4 ways to get through tough times as a millennial caregiver

Life has a funny way of bringing you down when you least expect it. As a young caregiver, life can drastically change from late night study parties to managing pain medicines for a loved one. You will definitely experience a range of emotions along with your new role. Though these times are hard, they still manage to teach us valuable lessons on resiliency.

Let’s remember, though, facing tough times doesn’t look the same for everyone. For some, it may be acting as a caregiver while trying to get through grad school or raise a young family. For others, it’s not being able to make rent, the loss of a job or the ending of a relationship.

Regardless of your situation, here are 4 ways to help you cope with tough times as a millennial caregiver:

1. Journal your thoughts and feelings.

Journaling often reminds us of middle school when we would jot down tidbits about what went on that day and our crush of the moment, but in reality, journaling is about much more than that. As a twenty-something, you might feel silly writing in a notebook about your thoughts and feelings, but once you move past that, you’ll start to see the immense benefits to journaling.

The act of writing is controlled by your left brain (the analytical, rational side of your mind). While your left brain is focused on writing, the right side of your brain (the creative, emotional side) is able to release the feelings you’ve been holding onto.

Journaling will help bring you clarity to your situation, reduce stress by relieving your mind of the anger and other feelings you’ve been holding onto, and allow you to get to know yourself better.

2. Rely on your support system.

Human relationships rely on communication to foster connection. Instead of having casual relationships, it turns out that most of us genuinely care about whom we are close to. You are there for your friends, so let your friends be there for you when the time comes.

Let these people into your life and allow them to help you out if they offer. During tough times, we often want to push away offers of help in favor of going it alone. Pride stands in our way of accepting the help we need to get through tough times.

Just as The Caregiver Space is here for you, you are there for other caregivers. These relationships are symbiotic and help each individual survive and thrive. Call your friend and tell them you need them. They will listen and help in anyway that they can. Go online and chat with people who are in a similar situation. They understand your struggles and can offer more advice and support than you will be able to give yourself.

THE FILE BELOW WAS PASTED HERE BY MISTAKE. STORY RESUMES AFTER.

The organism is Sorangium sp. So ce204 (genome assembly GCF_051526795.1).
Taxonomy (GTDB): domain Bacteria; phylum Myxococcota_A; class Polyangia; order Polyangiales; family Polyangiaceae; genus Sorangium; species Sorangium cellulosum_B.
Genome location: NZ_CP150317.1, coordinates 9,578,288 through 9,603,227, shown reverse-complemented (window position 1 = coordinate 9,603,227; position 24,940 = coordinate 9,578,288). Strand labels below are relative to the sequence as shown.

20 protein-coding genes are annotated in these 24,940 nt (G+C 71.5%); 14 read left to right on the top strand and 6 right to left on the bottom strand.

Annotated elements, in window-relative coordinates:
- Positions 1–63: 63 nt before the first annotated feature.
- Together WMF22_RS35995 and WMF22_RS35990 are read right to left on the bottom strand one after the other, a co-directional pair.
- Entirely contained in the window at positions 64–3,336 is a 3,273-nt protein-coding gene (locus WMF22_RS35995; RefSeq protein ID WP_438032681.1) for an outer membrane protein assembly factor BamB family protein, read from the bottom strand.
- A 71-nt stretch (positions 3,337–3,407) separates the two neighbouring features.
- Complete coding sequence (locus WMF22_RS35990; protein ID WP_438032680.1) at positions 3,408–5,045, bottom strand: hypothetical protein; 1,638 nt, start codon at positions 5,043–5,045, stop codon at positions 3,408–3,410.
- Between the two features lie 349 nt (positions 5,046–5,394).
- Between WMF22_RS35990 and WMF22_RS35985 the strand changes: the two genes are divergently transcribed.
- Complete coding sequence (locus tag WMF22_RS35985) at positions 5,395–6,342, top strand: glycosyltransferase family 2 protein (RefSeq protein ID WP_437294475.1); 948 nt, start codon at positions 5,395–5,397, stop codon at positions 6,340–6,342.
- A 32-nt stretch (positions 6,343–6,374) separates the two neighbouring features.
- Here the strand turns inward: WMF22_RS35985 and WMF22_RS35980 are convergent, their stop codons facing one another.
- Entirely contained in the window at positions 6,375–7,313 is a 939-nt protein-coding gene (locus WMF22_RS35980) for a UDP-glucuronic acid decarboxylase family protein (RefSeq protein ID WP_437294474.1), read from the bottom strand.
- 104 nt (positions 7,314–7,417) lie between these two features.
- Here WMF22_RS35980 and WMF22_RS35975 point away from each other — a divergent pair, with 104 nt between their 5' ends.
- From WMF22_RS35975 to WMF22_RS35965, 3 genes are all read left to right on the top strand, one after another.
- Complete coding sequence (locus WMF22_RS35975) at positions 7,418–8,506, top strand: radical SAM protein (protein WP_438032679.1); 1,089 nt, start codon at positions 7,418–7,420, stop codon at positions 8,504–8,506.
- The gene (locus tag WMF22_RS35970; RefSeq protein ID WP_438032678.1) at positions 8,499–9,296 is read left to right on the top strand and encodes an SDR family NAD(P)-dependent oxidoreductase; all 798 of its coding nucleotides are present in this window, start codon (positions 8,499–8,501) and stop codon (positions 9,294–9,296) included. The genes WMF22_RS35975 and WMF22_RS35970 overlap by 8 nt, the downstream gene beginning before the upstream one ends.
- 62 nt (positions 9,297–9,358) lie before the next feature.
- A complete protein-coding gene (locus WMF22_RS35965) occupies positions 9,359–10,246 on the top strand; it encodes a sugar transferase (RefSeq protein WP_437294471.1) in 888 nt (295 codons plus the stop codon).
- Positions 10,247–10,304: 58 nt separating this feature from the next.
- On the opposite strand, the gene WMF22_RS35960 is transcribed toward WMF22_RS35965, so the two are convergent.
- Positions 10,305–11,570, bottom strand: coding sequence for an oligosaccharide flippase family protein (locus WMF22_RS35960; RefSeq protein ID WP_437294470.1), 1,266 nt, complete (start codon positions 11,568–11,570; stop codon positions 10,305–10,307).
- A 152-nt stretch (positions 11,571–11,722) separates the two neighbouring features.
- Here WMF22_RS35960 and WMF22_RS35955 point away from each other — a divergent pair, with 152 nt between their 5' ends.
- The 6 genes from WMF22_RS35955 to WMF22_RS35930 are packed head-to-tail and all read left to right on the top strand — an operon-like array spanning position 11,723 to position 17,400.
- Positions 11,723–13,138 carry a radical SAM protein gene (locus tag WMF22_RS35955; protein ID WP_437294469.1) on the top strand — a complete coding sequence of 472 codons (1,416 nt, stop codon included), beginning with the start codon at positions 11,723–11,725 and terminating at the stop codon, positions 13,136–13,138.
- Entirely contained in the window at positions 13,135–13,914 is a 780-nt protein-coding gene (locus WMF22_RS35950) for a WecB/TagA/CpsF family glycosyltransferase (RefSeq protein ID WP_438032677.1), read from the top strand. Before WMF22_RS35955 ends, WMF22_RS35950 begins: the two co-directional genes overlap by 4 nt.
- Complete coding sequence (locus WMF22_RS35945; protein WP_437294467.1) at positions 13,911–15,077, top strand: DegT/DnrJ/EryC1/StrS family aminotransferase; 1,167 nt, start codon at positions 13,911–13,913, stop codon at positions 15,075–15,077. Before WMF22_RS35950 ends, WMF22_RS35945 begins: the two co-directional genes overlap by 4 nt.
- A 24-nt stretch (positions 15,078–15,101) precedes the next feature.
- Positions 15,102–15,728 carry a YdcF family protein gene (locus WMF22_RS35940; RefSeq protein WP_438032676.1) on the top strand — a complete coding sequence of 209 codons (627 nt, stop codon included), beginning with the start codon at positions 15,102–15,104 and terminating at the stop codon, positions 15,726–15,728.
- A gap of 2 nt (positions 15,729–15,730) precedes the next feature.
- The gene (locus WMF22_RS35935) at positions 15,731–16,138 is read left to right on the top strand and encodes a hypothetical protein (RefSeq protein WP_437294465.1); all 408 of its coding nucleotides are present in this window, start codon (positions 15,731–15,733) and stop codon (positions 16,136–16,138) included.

3. Prepare yourself for tough times.

Frankly, tough times are unavoidable. They happen to all of us no matter how much we try to prevent them or run away from them. One of the best things you can do for yourself when facing tough times is to be prepared for them.

You might consider saving money in an emergency fund (or a “yikes fund”). Knowing that you have some cash stashed away that you know you can pull from without putting financial strain on yourself will let you rest easier. Likewise, keep an up-to-date version of your resume and a running list of your accomplishments that you can refer to if you ever need it.

I also recommend keeping on hand the things that bring you the most comfort. Keep a stash of your favorite candy, a stack of DVDs that always make you laugh, a cozy blanket to snuggle up in, a frozen batch of a favorite meal that you can heat up easily. Even if these things can’t bring you emotional comfort, they can help you feel physically comfortable during tough times.

Ultimately, you don’t want to find yourself unprepared to deal with the situation at hand. It’s impossible to guess what your tough situation might end up being, but keeping on top of all areas of your life will allow you to have a contingency plan in place when tough times do come around.

4. Take action.

Tough times happen to everyone and you will likely experience them many times in your life. Give yourself time to wallow, grasp the situation, deal with the emotions you are experiencing… and then take action.

It’s important to remember that you are never stuck in one place forever unless you choose to stay there. Consult your support system, take some time to journal your feelings, refer to your tough times preparation strategies, and then devise a plan on where you are going to go from here.

Break it down into simple actionable steps (e.g. “format and update resume” or “find a new apartment” or “defer school for a semester”). The important part is that you move in a positive direction to get back on track to where you want to be.

Tough times can make us more emotional, but we need to be prepared to deal with the practical side of matters too. Process your thoughts and feelings through journaling, find comfort in your support system, treat yourself to some physical self-love, and then make a plan to figure decide what your next move will be. As the saying goes, tough times don’t last, but tough people do.


Originally published at thecaregiverspace.org on June 29, 2015.

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